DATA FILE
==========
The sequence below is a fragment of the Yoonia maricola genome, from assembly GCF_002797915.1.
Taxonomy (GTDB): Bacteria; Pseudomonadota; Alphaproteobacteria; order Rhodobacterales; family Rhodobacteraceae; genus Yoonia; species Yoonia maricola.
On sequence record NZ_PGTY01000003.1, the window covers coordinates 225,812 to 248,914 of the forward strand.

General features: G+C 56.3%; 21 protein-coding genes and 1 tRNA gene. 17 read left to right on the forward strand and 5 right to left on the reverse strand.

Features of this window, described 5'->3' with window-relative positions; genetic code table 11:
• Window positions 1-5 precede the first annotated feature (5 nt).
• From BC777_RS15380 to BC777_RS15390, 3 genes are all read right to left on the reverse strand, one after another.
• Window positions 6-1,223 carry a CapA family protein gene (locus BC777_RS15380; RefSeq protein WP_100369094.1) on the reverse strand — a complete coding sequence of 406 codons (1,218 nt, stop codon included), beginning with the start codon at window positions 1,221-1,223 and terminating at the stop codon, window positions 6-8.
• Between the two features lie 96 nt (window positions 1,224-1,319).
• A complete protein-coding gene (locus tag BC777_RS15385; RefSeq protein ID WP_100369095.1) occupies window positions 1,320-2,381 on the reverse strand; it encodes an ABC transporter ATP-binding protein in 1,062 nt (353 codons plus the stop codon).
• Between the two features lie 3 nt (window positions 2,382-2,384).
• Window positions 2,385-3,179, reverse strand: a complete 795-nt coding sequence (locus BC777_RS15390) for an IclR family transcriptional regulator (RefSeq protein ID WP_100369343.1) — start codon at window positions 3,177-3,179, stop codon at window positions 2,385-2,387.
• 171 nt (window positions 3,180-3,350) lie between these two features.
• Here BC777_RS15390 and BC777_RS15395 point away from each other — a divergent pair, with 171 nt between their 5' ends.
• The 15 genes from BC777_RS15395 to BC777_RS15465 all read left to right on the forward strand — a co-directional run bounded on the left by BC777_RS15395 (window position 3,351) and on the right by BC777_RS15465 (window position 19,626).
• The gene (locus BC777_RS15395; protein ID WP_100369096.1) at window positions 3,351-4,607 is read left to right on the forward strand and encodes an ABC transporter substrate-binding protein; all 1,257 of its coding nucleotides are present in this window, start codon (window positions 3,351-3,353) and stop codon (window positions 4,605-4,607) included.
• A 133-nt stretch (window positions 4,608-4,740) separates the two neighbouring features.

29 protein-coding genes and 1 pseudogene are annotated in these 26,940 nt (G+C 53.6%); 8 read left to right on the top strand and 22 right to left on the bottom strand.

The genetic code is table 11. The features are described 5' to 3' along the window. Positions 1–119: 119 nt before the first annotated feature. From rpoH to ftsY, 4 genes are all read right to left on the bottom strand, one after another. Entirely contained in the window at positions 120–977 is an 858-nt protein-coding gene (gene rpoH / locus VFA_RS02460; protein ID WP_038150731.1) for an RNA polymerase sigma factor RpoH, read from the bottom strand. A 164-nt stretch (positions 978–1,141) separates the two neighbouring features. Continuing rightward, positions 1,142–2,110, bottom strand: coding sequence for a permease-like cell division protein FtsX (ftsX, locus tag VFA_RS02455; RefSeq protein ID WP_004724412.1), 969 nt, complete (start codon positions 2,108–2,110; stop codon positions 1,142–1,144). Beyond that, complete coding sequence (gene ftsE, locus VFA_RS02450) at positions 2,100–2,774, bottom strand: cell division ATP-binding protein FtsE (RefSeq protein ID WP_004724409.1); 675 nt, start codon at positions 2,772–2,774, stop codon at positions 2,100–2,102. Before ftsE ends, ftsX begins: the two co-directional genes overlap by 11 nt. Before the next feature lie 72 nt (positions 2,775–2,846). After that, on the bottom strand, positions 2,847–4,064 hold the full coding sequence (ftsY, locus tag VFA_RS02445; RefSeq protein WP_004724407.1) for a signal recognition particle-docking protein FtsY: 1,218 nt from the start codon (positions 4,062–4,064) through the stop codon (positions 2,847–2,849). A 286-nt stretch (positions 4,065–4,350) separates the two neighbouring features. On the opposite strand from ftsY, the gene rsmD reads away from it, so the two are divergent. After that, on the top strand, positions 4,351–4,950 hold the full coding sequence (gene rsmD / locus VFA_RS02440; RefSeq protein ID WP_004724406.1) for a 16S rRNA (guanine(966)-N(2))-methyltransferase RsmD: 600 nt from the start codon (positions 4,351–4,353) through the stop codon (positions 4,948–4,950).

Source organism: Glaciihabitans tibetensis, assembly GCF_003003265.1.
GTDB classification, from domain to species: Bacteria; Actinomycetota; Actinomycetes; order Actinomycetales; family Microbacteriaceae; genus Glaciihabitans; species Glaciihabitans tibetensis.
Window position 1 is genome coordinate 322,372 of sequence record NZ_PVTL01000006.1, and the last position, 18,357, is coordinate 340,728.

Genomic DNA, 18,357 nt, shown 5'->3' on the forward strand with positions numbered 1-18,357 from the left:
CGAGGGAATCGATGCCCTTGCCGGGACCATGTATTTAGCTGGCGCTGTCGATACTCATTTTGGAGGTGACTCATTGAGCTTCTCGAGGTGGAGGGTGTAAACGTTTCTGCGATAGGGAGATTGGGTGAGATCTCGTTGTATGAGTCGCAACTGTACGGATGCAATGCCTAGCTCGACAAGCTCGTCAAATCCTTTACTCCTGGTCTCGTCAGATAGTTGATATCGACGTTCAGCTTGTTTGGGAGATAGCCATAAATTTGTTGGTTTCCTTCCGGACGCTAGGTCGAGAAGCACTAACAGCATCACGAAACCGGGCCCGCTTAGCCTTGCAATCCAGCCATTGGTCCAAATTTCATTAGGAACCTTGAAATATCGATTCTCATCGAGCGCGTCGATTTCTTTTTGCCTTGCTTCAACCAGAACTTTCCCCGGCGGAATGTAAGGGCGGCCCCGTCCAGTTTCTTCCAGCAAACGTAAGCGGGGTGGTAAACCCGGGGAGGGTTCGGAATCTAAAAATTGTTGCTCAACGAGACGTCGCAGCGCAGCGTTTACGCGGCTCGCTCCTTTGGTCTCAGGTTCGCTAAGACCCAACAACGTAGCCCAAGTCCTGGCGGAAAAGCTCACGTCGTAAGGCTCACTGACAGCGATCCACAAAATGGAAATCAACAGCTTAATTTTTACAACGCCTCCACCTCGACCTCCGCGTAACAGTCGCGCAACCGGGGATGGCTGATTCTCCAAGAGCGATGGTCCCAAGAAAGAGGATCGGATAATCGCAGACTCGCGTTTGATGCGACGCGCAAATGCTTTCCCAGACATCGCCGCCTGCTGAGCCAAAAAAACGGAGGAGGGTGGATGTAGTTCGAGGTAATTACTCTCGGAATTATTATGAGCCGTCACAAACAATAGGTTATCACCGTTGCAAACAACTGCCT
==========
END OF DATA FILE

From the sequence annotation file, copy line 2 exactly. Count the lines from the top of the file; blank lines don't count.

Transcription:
Taxonomy (GTDB): Bacteria; Pseudomonadota; Alphaproteobacteria; order Rhodobacterales; family Rhodobacteraceae; genus Yoonia; species Yoonia maricola.